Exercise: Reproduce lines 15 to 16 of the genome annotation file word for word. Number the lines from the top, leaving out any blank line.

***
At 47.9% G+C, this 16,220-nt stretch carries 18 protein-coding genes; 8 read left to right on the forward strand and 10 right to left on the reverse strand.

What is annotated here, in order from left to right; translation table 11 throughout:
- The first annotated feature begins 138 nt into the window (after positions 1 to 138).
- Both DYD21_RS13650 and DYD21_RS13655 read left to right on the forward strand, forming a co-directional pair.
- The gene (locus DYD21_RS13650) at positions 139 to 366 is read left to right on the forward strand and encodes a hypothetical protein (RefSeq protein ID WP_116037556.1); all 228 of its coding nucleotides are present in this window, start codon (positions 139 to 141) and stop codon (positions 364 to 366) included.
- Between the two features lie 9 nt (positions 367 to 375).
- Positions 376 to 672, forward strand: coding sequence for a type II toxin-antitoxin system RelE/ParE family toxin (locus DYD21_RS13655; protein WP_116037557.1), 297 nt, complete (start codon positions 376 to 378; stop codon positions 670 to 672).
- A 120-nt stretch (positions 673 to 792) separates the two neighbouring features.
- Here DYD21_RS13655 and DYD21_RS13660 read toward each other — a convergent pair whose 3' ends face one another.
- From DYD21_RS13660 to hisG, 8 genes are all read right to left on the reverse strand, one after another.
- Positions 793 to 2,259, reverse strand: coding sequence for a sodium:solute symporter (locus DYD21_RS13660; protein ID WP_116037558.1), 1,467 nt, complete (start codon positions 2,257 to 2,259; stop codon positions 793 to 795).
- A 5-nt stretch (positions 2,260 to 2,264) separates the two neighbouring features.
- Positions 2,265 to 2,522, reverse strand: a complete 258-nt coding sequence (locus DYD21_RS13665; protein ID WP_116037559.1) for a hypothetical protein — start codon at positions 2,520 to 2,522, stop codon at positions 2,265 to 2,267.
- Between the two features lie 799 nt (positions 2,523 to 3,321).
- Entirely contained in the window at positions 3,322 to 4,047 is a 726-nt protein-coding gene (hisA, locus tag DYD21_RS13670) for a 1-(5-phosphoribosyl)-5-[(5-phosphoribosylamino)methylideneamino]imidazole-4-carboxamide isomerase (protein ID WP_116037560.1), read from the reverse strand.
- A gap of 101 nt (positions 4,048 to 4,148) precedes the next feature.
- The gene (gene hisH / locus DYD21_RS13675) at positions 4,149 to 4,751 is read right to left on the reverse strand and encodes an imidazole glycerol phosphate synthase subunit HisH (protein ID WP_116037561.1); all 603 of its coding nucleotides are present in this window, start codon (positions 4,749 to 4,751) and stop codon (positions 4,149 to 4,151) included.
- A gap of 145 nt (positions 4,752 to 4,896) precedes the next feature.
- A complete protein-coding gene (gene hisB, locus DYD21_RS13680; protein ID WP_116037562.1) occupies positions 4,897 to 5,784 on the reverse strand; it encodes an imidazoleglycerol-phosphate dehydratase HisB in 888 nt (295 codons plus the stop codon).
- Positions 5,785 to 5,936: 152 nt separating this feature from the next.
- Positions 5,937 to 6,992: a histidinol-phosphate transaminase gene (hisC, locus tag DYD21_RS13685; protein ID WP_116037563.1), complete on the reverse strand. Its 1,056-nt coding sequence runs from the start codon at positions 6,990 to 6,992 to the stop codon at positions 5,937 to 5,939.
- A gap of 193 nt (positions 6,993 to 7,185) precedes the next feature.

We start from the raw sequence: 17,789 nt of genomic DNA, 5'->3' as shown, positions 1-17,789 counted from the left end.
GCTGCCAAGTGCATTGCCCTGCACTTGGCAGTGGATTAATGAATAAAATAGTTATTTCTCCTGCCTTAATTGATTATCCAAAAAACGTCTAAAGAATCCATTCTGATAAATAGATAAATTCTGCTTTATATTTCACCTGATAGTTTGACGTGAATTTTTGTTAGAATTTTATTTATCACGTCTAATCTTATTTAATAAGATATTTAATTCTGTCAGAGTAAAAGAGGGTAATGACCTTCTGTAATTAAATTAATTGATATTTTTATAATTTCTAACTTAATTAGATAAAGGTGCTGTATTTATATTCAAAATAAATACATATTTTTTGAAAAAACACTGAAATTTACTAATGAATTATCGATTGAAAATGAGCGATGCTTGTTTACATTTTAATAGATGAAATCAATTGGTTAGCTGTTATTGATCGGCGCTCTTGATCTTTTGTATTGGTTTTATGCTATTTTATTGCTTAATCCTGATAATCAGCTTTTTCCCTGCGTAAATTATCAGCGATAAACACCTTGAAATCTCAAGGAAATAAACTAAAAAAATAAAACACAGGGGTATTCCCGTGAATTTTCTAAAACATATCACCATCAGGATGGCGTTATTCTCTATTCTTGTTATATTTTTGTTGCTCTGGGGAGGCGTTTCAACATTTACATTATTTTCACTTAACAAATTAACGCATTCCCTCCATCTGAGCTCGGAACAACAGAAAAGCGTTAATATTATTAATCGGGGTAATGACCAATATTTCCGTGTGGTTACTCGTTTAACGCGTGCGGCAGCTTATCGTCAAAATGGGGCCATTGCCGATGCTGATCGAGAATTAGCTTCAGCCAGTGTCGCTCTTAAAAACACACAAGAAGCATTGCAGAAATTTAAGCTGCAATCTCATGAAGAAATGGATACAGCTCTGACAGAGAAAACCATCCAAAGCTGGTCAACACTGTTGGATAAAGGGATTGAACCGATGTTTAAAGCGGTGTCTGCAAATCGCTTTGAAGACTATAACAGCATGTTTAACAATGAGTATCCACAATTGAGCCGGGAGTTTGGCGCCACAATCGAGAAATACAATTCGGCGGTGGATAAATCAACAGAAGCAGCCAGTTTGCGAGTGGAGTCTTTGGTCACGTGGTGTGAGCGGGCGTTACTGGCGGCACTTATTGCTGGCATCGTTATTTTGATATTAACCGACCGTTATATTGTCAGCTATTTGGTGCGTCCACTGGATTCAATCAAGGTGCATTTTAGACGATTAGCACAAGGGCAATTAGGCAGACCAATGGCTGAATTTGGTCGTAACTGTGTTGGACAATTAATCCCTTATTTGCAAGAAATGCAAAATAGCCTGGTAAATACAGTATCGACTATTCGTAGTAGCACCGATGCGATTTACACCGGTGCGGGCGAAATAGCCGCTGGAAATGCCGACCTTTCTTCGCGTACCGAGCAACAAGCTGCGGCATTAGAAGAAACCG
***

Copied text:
- Entirely contained in the window at positions 3,322 to 4,047 is a 726-nt protein-coding gene (hisA, locus tag DYD21_RS13670) for a 1-(5-phosphoribosyl)-5-[(5-phosphoribosylamino)methylideneamino]imidazole-4-carboxamide isomerase (protein ID WP_116037560.1), read from the reverse strand.
- A gap of 101 nt (positions 4,048 to 4,148) precedes the next feature.